For clinicians in the trenches, the more exuberant efforts to link autism with genius can be exasperating. “Do blind people hear music more exquisitely than people with sight?” asks Siegel. “We don’t have any neurophysiological evidence that they do.” Similarly, most people with Asperger’s have average intelligence, with high IQs the exception. And many with ASD, and the families who care for them, suffer terribly. “There clearly are people with ASD who marry,” says Catherine Lord, director of the Center for Autism and the Developing Brain at Weill Cornell Medical College, “but they are not many. More and more people with ASD have jobs, but the majority are underemployed, or have jobs that don’t use their capabilities as much as possible. So these references to Einstein and Jefferson are not helpful.”
At 6 p.m. on a recent Wednesday, in a carpeted rent-by-the-hour room in a sixteenth-floor conference center near Penn Station, some 25 people have gathered for the monthly meeting of a Manhattan Asperger’s support group.
It’s a largely male, mostly white group, ranging from a teenager to people in their sixties. They seem afflicted, or visibly off, to different degrees. Some appear to be straight-up NTs. Some, shorts hiked high, look like central-casting nerds. A handful have strange affects: A young Orthodox Jewish man in his late twenties smiles to himself, and another young man holds his hands near his chest, silent and fidgeting. Many, though, are smiling and socializing. “I like your forest shirt,” one man says to a taciturn man named Gabe, who wears a green polo shirt patterned with trees.
Karl, a former engineer who runs the group for the Global Regional Asperger Syndrome Partnership (grasp), begins the meeting by having everyone in the room introduce himself: first name, diagnosis, employment and relationship status. As they speak, Karl chimes in occasionally, speaking in a distinctly enunciated, arrhythmic way. For a lot of the people here, Asperger’s isn’t their only problem. “Autism, borderline-personality disorder, depression, diabetes,” one person says. Another person says: “1997, self-diagnosed; 1998, clinically diagnosed.” A graphic designer named David got an online diagnosis after his six-and-a-half-year marriage crumbled: “My husband always said I had something.” Nearly everyone is single, and a good number live with their parents.
A British woman, talking about a popular Asperger’s memoir, John Elder Robison’s Look Me in the Eye, starts crying, saying what a relief it had been to read, flooding her with memories of her own experiences; she’d always thought she was “daft.” The room fills with a chorus of sympathetic voices (“It’s okay to cry,” another woman reassures her). These don’t look like people seeking an excuse, or imagining a set of problems, or lacking in feeling, or just being eccentric. They seem to see the world through a particular lens, to have significant if narrow competencies, to be really struggling.
And their world is about to get shaken up. Next May, the fifth edition of the DSM is to be published, and the APA has proposed to eliminate the Asperger’s diagnosis, folding it, as well as PDD-NOS, into the broader new all-purpose bucket of autism spectrum disorder. The thinking is that Asperger’s isn’t scientifically distinguishable from autism, and that a single diagnosis may help to combat the epidemic that is more diagnostic than real. But the debate has been fractious. Fred Volkmar, who’d headed the committee for DSM-IV, quit the DSM-5 committee, and has been vocal about the likelihood that the redrawn map of who’s on the spectrum will cause a lot of people who currently have diagnoses to lose them. A report previewed in January suggested that as few as 45 percent of people who currently have Asperger’s or PDD-NOS diagnoses will retain them, though a study in The American Journal of Psychiatry, published earlier this month, put the number closer to 90 percent.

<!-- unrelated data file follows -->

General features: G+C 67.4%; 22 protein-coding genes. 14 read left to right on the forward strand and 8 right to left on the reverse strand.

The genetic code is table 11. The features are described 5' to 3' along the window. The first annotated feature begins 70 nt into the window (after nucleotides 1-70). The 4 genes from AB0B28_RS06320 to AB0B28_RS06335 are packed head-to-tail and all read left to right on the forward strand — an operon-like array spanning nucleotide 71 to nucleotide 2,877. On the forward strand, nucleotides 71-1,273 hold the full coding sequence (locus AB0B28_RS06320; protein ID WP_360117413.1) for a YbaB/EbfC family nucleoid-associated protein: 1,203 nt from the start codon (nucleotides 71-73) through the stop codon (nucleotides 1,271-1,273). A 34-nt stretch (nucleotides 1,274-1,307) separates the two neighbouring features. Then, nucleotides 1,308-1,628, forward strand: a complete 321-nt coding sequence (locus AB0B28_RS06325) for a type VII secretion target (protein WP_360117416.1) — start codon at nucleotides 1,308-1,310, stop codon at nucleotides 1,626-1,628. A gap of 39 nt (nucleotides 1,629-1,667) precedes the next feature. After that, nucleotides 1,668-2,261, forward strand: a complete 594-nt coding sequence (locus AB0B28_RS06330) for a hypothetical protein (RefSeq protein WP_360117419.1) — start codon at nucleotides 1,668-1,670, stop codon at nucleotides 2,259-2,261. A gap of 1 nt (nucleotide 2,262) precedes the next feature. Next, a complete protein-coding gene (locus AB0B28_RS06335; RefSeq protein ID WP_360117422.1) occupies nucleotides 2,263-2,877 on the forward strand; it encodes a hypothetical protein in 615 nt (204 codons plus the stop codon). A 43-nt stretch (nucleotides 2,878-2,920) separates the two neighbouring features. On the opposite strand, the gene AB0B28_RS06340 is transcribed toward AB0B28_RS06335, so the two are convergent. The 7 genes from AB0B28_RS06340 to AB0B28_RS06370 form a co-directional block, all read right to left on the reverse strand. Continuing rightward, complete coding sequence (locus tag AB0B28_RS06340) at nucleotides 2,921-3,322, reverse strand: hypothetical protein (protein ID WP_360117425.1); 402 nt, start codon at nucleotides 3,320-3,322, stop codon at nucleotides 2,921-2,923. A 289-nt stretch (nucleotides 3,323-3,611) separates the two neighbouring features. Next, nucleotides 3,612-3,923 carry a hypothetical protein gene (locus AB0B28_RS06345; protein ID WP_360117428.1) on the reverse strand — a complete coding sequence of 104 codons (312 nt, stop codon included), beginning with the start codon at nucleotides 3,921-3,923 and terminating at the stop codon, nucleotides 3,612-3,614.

For the people in this room, Asperger’s is an identity as much as a diagnosis, and as much as this is a specialists’ debate with real-world implications (insurance, school services), it’s also an existential koan: If you lose your Asperger’s diagnosis, do you not have Asperger’s? Did you ever? grasp will continue to exist, but Karl tells the room that the AS may change to standing for Autism Spectrum, and Michael Carley, the head of grasp, has written a book titled The Last Memoir of Asperger’s Syndrome. “I think I would say, if the term Asperger’s helps you describe yourself and gives you community, use it,” Catherine Lord, who is on the DSM-5 committee, tells me. “The fact that we’re changing the medical diagnosis … Most people who use Asperger’s would not have met the DSM-IV criteria, so they’re using the term already as a colloquial term. And that’s fine. I don’t think anyone wants to take that away, it just isn’t a medical diagnosis. If someone needs someone to cut them slack, whether they have Asperger’s or not, that’s something they need to negotiate with their spouse.”
Among the members of tonight’s support group, people fall on both sides of the debate. “My belief,” says an older man named Allen, “is it’s impossible to distinguish Asperger’s from high-functioning autism. It has more to do with where you get a diagnosis than the scientific criteria.”
“What will it do for people who already have a diagnosis?” Gabe, in the green forest shirt, asks. “Where will we be? Anybody who agrees with me that Asperger’s shouldn’t be clumped under ASD, say ‘No.’ ”
There are lots of “No”s. Someone mentions that the New York State Assembly is considering passing a law to exempt the state from the DSM-5.
“Yes!” Gabe says, doing a closed-fist power salute. “We can’t just throw up our hands. What about Aspies and generations to come?”
“Woody Allen still makes movies about neurotics,” Allen points out.
“Let’s keep calling ourselves Aspies,” Gabe says.
“Oh, hellz yes,” says a guy in back.